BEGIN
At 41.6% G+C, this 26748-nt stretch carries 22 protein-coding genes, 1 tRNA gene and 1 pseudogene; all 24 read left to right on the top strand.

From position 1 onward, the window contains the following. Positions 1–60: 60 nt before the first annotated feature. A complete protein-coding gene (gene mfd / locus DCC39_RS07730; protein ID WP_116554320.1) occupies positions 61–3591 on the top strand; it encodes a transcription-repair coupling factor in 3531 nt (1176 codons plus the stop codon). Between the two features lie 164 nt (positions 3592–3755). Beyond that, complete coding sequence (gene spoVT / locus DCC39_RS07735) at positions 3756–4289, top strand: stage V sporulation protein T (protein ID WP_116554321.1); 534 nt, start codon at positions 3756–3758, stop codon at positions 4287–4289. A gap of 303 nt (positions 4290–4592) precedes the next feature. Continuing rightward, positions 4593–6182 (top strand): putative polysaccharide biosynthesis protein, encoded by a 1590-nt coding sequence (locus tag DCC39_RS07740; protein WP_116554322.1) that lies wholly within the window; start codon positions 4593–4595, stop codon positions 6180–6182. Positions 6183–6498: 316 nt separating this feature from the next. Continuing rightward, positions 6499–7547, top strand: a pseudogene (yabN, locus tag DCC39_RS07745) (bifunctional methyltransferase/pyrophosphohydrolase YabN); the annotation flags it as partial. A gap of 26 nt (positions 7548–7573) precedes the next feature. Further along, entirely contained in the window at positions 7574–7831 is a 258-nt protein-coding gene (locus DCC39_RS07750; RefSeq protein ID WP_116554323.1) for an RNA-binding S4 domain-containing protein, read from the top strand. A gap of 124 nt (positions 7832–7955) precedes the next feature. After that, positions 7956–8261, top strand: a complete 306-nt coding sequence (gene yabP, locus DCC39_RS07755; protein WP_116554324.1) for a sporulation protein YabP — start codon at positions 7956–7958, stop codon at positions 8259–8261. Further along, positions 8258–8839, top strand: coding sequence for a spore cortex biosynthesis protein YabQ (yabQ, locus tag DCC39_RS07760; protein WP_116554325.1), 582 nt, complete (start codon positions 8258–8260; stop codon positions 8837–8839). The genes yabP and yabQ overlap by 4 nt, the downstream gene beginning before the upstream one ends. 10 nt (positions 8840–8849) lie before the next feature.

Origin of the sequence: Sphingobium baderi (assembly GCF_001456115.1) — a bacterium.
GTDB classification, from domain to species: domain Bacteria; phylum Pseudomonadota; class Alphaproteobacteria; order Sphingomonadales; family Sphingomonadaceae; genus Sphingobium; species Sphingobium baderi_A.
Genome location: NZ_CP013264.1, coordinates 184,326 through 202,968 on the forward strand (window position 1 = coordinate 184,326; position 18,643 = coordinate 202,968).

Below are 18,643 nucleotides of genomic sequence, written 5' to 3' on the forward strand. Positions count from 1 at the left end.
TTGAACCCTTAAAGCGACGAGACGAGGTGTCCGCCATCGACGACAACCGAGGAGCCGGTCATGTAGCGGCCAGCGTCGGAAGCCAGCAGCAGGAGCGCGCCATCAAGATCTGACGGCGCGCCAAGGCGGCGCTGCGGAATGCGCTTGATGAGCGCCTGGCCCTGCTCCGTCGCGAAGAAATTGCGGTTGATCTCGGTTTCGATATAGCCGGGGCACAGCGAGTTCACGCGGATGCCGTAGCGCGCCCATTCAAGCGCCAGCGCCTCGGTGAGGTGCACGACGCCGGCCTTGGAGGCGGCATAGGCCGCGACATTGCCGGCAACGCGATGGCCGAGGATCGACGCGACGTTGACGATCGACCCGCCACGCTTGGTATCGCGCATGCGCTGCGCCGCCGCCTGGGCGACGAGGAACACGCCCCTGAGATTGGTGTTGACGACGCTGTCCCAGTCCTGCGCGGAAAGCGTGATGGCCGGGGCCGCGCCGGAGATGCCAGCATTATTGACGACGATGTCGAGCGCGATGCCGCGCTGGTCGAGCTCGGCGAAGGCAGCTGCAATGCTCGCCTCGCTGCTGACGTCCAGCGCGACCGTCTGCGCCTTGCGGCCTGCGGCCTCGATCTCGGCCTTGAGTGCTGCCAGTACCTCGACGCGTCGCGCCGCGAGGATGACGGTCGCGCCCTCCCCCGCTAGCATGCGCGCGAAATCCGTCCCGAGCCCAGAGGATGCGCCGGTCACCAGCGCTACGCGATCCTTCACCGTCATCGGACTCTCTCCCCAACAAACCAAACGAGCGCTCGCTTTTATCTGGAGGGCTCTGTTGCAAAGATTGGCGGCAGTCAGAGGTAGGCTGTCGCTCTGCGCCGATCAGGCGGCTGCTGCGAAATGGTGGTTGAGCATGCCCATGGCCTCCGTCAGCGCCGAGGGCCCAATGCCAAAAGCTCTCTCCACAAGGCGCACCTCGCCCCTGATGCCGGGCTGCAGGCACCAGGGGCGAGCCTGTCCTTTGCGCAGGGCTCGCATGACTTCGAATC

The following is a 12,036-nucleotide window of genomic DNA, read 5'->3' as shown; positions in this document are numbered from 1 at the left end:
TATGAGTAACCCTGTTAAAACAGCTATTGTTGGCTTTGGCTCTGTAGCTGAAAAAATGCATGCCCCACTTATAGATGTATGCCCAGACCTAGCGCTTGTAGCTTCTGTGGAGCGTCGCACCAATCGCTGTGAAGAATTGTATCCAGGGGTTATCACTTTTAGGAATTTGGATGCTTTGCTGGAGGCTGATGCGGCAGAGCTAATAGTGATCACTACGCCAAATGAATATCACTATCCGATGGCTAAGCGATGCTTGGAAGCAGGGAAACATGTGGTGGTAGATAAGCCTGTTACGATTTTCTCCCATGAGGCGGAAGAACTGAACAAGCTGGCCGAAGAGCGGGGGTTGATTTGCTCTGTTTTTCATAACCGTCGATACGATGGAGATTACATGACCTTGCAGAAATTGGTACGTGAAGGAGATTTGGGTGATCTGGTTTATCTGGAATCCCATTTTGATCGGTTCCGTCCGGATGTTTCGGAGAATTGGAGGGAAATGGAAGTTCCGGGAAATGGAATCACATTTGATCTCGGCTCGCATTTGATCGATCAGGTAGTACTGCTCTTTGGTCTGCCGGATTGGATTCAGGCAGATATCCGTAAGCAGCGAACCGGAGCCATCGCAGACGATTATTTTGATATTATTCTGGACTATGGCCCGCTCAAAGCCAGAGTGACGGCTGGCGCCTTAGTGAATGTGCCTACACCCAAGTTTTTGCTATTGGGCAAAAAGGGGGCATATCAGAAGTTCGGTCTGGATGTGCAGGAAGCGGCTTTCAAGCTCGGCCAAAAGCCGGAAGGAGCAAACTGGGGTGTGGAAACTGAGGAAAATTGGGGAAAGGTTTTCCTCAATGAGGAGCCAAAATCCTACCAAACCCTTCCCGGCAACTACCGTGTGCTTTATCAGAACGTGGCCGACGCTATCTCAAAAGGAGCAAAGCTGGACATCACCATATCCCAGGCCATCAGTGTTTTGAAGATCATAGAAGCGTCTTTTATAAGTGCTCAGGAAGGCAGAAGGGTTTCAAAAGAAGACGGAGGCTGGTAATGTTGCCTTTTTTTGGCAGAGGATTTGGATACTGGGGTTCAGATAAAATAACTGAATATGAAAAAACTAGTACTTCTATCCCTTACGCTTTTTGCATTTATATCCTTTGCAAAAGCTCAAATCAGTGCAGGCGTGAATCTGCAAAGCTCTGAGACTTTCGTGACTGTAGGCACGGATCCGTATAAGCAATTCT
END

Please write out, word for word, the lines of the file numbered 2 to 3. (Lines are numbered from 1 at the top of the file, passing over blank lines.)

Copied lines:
From position 1 onward, the window contains the following. Positions 1–60: 60 nt before the first annotated feature. A complete protein-coding gene (gene mfd / locus DCC39_RS07730; protein ID WP_116554320.1) occupies positions 61–3591 on the top strand; it encodes a transcription-repair coupling factor in 3531 nt (1176 codons plus the stop codon). Between the two features lie 164 nt (positions 3592–3755). Beyond that, complete coding sequence (gene spoVT / locus DCC39_RS07735) at positions 3756–4289, top strand: stage V sporulation protein T (protein ID WP_116554321.1); 534 nt, start codon at positions 3756–3758, stop codon at positions 4287–4289. A gap of 303 nt (positions 4290–4592) precedes the next feature. Continuing rightward, positions 4593–6182 (top strand): putative polysaccharide biosynthesis protein, encoded by a 1590-nt coding sequence (locus tag DCC39_RS07740; protein WP_116554322.1) that lies wholly within the window; start codon positions 4593–4595, stop codon positions 6180–6182. Positions 6183–6498: 316 nt separating this feature from the next. Continuing rightward, positions 6499–7547, top strand: a pseudogene (yabN, locus tag DCC39_RS07745) (bifunctional methyltransferase/pyrophosphohydrolase YabN); the annotation flags it as partial. A gap of 26 nt (positions 7548–7573) precedes the next feature. Further along, entirely contained in the window at positions 7574–7831 is a 258-nt protein-coding gene (locus DCC39_RS07750; RefSeq protein ID WP_116554323.1) for an RNA-binding S4 domain-containing protein, read from the top strand. A gap of 124 nt (positions 7832–7955) precedes the next feature. After that, positions 7956–8261, top strand: a complete 306-nt coding sequence (gene yabP, locus DCC39_RS07755; protein WP_116554324.1) for a sporulation protein YabP — start codon at positions 7956–7958, stop codon at positions 8259–8261. Further along, positions 8258–8839, top strand: coding sequence for a spore cortex biosynthesis protein YabQ (yabQ, locus tag DCC39_RS07760; protein WP_116554325.1), 582 nt, complete (start codon positions 8258–8260; stop codon positions 8837–8839). The genes yabP and yabQ overlap by 4 nt, the downstream gene beginning before the upstream one ends. 10 nt (positions 8840–8849) lie before the next feature.

Origin of the sequence: Sphingobium baderi (assembly GCF_001456115.1) — a bacterium.